The Casserole Cookbook

I just picked up a copy of The Casserole Cookbook at an estate sale for $1.00. The Casserole Cookbook (which can be found used on Amazon) seems to be one in a series of cookbooks issued by the Culinary Arts Institute of Chicago. These were issued in the mid-50s, and had several different versions like French and Italian.

Details:

  • The Casserole Cookbook
  • 175 main dish and dessert casseroles
  • published by: Culinary Arts Institute
  • Chicago, IL
  • ©1955

 

I love the fact that this was a book from the 50s. It’s perfect for the kitschy era.

Incidentally, The Casserole Cookbook was listed by Saveur magazine as one of their favorite casserole cookbooks, which made me even more eager to dig through it. Saveur said, “The standout aspect of this book is its detailed introduction, which gives instructions for sauces and other cooked ingredients called for in the recipes.”

I couldn’t agree more. While it’s still high on the kitsch meter, it also had solid explanations for sauces and even cooking veggies. It stresses accuracy in measuring (well… duh) but also gives really good mix and match tips for customizing casserole dishes with different ingredients and flavors.

Another helpful tip is defining what “very slow” and “moderate” mean when it comes to oven temperatures. Other books from this time period didn’t always do this, and if you’re actually going to try to make one of these recipes (and sometimes I do) you need to know what to put the oven at, baby!

But Is There Enough Kitsch?

How to truly tell whether a cookbook is filled with enough kitsch is the copy used in the introduction:

Every homemaker dreams – of creating memorable main dishes, even from leftovers; of cooking vegetables skillfully to produce subtly blended flavors; of serving distinctive dessert that take a minimum of time and effort. These dreams come true when she’s cooking in a casserole.

 

Okay wait, first, I don’t understand the use of the dash between “dreams” and “of.” Every homemaker dreams (pause) of creating…

No, it doesn’t work.

Besides that, there are too many semi-colons.

Despite the odd use of punctuation, is it really every homemaker’s dream to create memorable dishes?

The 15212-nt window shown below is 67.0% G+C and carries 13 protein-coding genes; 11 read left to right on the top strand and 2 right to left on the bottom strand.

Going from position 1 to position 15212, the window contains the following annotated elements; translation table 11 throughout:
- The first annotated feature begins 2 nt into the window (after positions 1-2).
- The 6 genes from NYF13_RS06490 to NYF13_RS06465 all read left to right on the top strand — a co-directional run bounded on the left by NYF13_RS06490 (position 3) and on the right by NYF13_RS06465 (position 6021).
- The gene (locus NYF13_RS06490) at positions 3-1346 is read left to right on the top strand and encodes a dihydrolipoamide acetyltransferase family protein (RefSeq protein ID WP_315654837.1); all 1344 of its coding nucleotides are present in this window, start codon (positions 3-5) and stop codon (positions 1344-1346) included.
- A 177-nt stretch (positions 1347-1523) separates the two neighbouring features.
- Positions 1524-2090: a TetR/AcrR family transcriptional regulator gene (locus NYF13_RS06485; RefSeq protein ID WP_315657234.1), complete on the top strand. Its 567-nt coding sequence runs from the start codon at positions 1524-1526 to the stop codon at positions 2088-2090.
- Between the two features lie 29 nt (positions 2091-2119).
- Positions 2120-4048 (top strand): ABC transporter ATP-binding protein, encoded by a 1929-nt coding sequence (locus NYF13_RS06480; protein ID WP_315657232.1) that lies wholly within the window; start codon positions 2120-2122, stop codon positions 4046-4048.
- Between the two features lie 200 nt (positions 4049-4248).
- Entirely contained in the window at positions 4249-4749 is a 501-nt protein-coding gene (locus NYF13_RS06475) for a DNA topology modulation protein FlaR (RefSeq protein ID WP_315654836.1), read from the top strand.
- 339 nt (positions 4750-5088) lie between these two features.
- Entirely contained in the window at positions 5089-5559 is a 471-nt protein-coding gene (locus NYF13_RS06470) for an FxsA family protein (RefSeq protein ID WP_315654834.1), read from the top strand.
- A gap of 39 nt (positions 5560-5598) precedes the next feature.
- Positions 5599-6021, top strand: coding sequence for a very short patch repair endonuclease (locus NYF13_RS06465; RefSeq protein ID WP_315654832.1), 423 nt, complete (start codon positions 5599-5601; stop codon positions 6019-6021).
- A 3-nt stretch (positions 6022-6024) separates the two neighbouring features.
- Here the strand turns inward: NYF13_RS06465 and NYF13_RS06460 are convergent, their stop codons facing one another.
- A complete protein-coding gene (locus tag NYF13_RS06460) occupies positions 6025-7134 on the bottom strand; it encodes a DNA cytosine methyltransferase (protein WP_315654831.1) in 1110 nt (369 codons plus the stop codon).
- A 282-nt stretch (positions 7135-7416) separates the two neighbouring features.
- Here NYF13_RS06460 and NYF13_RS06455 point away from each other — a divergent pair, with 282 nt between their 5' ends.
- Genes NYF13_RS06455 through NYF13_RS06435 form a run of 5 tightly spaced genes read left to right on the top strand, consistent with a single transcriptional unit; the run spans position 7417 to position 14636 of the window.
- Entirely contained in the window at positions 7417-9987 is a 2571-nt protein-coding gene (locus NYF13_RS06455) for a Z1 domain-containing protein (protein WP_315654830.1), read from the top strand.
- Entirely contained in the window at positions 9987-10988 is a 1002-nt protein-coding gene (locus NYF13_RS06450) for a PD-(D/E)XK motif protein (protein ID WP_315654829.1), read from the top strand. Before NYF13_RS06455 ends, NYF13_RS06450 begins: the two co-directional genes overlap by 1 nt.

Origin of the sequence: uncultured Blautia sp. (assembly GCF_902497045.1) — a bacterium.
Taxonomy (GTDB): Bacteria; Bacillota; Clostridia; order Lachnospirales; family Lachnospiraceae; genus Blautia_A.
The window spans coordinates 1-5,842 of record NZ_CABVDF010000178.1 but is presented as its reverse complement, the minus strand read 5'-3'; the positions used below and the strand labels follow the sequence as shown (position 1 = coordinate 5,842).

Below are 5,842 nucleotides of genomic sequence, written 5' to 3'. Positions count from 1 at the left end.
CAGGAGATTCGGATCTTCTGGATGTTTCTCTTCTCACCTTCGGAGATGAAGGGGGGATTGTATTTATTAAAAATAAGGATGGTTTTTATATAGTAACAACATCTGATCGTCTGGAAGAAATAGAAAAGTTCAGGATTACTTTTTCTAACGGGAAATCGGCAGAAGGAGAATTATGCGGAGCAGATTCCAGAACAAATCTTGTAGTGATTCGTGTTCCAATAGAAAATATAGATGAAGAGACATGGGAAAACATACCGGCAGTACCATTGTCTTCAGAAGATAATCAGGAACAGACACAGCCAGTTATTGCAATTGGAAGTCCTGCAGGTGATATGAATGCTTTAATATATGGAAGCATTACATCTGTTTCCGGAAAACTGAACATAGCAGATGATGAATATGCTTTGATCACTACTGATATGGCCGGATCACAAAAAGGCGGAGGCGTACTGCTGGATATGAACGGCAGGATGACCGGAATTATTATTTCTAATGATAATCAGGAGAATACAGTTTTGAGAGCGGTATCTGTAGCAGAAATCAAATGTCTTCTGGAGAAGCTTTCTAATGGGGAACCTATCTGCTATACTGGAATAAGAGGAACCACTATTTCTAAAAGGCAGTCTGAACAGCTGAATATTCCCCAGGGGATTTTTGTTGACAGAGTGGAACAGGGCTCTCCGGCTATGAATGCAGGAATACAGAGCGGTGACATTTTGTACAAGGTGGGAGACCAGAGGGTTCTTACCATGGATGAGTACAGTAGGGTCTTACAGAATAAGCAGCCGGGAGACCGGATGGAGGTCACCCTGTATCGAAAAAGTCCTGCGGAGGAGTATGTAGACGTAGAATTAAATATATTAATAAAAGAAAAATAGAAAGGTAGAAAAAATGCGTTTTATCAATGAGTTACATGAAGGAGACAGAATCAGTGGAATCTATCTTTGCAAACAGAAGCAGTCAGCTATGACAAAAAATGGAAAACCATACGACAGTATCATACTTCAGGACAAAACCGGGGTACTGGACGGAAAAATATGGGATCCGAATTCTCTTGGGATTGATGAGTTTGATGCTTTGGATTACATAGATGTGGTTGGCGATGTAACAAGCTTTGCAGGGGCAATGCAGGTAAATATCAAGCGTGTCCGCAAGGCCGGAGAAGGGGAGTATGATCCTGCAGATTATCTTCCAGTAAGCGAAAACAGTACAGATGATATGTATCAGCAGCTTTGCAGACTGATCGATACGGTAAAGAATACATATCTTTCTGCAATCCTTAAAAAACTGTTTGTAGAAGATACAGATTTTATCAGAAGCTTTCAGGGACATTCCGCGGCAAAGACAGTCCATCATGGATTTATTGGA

I guess by this illustration it is. After all, how would the homemaker have time to watch TV with the rest of the family if not for the ability to pre-make a casserole?

As far as weird food ingredients (a must with any kitschy book) there weren’t that many. Tongue and Greens? Heart with Apple-Raisin Stuffing? Well yeah, those qualify.

Another must for books like this are mystery foods and sauces. For example, Deviled Ham Custard. Exactly where would you use a custard that tastes like deviled ham? I’m trying to think and coming up blank.

Anyone?

Oh, but the illustration they use is perfect:

Because why wouldn’t you want to make a food that represents a devil chasing your small children?

The Ground Lamb Scallop seems like a harmless enough recipe, but the illustration with two sheep standing (!) and facing each other while knitting is rather puzzling.

The Baked Frankfurter and Potato Salad sounds decent enough (come on, who hasn’t chopped up a few hot dogs and put them in a potato dish?) but why add celery seed and diced pimiento? What is it about pimiento???

I like the fact that there are recipes geared toward kids in here, too. Especially the fact that they added pictures like this:

to show you how kid-friendly these were, because no adult would have a small toy horse next to their plate! Must be kid foods only!

The Eggs on Noodle Casserole dish caught my eye, mainly because you use both undiluted evaporated milk and anchovy paste in the same dish! Tell me how many recipes can boast that twosome. The dish, as you can see:

is topped with hard-boiled eggs, because don’t breadcrumbs over hard-boiled eggs look delicious?  They don’t look at all like big mysterious blobs that may explode when you poke them, or a small animal that somehow crawled onto the dish right before mom put it on the table. Oh no. Not at all.

The Casserole Cookbook also offers a variation to this dish entitled Stuffed Eggs With Olive Sauce.  Mmmm…. olive sauce! I haven’t had olive sauce in sooooo long.

When I read aloud the title of this next recipe, my husband said, “That sounds disgusting.” It’s great when the title of a dish alone will make you go running for the hills. Ready? It’s called:

Lima Beans in Barbeque Sauce.

As if that wasn’t enough, it’s followed by Lima Bean Chille con Carne.

And apparently you eat it with a big wooden fork. It’s that good.

Later in the book there is Oyster-Macaroni Triumph which sounds good but has a name that screams kitschy cuisine. Or should I say KITSCHY CUISINE!!!  Because any recipe name that includes triumph means it’s much, much better (and the cook probably spent more time on it) than your average oyster macaroni.

People may ask why some food is kitschy while others aren’t, and here’s a perfect example, the Deviled Sea Food With Pecan recipe probably wouldn’t be kitschy if not for the way they suggest you serve it:

In a clam shell. Cheesy while trying to be elegant. Now that’s kitsch.

I enjoyed The Casserole Cookbook a lot, because while there were a lot of silly recipes in there, there were one or two that I might just try. Also, it was everything you’d expect in a kitschy cookbook.

Finally, check out the technicolor goodness of the back cover:

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